I had the pleasure of recently meeting Mark Ackermann and Dr. William Seiple of the Lighthouse Guild in New York City. We talked about the origins of Blindfold Games, and how some of the games are used in Orientation and Mobility training.
Dr. Seiple explained to me how the lack of socialization and environmental stimuli cause children that are blind from birth to be at a significant disadvantage by the time they start school. Simple tasks like sequencing – putting objects in size order from smallest to largest – is often lacking when these children start kindergarten. An accessible audio game could solve that.
In the afternoon, I met with Elise Grossman and her staff of TVIs – teachers of the visually impaired. About a dozen teachers attended and I presented the origin of the games, demo-ed some of the games, and we discussed which games are best for working with each population of people: preschool students, grade school students, teens and adults.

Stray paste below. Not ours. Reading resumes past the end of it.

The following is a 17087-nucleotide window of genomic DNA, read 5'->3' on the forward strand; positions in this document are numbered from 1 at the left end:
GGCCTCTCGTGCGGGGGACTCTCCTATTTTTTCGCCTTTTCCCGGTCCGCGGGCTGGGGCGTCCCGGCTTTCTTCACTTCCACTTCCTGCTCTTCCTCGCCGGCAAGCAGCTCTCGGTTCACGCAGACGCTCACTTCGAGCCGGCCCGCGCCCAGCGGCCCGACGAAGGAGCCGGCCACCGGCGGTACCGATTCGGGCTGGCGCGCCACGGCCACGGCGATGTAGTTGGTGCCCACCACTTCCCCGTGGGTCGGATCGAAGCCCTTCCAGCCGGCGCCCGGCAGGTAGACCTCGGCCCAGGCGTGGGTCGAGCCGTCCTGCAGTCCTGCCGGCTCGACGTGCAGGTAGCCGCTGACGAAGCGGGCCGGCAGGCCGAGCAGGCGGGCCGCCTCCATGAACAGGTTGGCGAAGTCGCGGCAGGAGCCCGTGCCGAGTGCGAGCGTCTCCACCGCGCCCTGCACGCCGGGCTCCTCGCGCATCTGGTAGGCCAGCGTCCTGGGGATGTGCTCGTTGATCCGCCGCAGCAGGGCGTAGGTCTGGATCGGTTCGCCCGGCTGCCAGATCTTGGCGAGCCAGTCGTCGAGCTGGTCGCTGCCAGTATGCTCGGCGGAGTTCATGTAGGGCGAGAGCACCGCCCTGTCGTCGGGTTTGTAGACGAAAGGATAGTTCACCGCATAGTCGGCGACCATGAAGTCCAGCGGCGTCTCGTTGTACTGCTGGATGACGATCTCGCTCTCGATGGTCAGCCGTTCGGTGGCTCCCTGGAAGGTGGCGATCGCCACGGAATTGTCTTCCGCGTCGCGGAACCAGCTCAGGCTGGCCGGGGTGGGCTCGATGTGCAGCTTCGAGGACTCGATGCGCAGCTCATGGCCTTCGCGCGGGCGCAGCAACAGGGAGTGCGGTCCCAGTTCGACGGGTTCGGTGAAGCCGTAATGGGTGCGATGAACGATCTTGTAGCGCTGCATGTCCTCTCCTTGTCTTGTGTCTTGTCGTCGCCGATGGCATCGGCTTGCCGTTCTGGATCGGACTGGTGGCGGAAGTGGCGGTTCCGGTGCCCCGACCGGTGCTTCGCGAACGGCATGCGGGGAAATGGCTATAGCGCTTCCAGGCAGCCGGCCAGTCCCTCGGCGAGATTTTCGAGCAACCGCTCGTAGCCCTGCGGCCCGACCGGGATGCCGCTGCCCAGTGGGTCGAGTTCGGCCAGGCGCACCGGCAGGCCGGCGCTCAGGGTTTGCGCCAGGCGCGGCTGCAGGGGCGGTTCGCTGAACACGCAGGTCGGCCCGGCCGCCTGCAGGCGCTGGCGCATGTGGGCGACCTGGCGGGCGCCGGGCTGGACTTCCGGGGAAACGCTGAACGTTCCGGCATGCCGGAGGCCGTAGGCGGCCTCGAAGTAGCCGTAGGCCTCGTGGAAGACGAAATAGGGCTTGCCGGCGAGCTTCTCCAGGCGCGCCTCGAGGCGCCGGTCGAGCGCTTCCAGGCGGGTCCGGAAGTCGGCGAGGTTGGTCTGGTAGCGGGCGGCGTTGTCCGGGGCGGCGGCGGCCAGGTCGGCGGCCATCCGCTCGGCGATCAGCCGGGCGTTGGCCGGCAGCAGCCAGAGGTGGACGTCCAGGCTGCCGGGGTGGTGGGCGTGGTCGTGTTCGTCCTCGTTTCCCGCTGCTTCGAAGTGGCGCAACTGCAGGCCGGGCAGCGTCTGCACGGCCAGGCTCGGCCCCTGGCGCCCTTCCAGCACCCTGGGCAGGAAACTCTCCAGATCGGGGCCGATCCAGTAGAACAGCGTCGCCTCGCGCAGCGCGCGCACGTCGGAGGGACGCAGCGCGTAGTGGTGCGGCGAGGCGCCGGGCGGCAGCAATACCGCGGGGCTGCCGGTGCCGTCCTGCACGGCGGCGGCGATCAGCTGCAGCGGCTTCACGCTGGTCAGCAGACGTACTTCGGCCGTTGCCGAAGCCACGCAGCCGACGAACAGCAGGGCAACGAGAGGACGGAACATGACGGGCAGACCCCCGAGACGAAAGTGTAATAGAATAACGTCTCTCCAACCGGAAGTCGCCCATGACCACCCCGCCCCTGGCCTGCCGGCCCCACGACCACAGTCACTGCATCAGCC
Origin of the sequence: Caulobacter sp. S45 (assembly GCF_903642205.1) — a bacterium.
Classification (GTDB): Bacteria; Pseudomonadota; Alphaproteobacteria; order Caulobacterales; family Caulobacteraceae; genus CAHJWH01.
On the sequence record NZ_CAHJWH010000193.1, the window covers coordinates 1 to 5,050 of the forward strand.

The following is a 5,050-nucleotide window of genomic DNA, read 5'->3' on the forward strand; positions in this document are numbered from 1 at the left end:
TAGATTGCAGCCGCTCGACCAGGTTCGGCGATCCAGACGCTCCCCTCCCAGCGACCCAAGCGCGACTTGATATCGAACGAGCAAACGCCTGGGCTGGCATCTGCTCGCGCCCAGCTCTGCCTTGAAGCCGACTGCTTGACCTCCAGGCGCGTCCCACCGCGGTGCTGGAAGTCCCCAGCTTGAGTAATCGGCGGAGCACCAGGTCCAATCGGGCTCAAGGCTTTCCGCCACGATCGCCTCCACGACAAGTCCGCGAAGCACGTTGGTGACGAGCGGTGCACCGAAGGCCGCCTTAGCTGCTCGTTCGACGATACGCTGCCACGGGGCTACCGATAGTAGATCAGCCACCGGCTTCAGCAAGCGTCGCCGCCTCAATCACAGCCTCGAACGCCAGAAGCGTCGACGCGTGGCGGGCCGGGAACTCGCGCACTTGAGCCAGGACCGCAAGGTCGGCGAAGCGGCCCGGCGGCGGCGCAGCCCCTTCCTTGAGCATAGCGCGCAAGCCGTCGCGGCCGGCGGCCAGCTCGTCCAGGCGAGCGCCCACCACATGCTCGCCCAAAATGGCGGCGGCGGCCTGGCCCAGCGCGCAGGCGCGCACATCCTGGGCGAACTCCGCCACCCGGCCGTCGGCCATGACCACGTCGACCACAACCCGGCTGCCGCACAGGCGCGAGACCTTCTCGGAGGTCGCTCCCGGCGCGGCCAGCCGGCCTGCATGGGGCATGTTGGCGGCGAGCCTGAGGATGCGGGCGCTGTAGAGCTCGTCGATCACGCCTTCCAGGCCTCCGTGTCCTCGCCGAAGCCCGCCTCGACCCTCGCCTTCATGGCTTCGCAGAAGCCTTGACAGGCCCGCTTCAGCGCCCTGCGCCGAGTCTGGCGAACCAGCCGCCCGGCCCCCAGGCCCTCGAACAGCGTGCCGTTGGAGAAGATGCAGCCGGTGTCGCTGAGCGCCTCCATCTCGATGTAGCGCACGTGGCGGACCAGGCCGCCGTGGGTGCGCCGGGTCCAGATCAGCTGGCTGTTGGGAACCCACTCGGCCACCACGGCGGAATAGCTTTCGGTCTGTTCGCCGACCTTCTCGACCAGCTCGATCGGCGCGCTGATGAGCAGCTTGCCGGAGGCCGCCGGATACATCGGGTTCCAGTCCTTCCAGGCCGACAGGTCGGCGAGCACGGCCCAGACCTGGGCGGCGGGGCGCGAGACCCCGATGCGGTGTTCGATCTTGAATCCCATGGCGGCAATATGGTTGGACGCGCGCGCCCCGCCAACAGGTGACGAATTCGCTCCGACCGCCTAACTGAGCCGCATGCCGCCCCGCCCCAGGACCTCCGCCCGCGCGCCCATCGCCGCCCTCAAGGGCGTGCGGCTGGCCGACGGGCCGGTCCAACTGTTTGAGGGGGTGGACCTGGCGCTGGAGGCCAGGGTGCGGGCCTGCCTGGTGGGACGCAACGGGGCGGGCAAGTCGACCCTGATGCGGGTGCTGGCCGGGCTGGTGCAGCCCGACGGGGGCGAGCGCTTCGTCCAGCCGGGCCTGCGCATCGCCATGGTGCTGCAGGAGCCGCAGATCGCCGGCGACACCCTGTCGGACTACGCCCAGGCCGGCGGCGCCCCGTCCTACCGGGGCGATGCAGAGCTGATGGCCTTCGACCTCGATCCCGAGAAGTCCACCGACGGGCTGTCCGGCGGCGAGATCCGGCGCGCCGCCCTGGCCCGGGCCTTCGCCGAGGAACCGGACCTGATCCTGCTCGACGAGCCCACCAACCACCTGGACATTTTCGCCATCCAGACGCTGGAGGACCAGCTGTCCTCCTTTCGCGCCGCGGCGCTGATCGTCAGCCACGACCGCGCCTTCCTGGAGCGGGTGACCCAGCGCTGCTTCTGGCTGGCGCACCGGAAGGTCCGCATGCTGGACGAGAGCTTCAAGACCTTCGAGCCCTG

Three of the teachers were fans of Blindfold Games; one was a Blindfold Blackjack self-proclaimed addict. I think his current winnings exceed 1 billion dollars.
The teachers came up with ideas for more games. For example, in a spelling game, the teacher could upload a set of words and a student would play the spelling game, winning points when she was correct.
I learned that they need a Blindfold Student Pack focused on auditory processing deficits. They thought games such as Blindfold Racer, Blindfold Hopper and Blindfold Breakout could help these individuals: a student’s auditory attention would improve as he plays the game over and over again.
Several teachers requested a Student Pack focused on improving memory; games such as Blindfold Simon and Blindfold Sound Search would be great there.
For more information on the Lighthouse Guild, visit www.lighthouseguild.org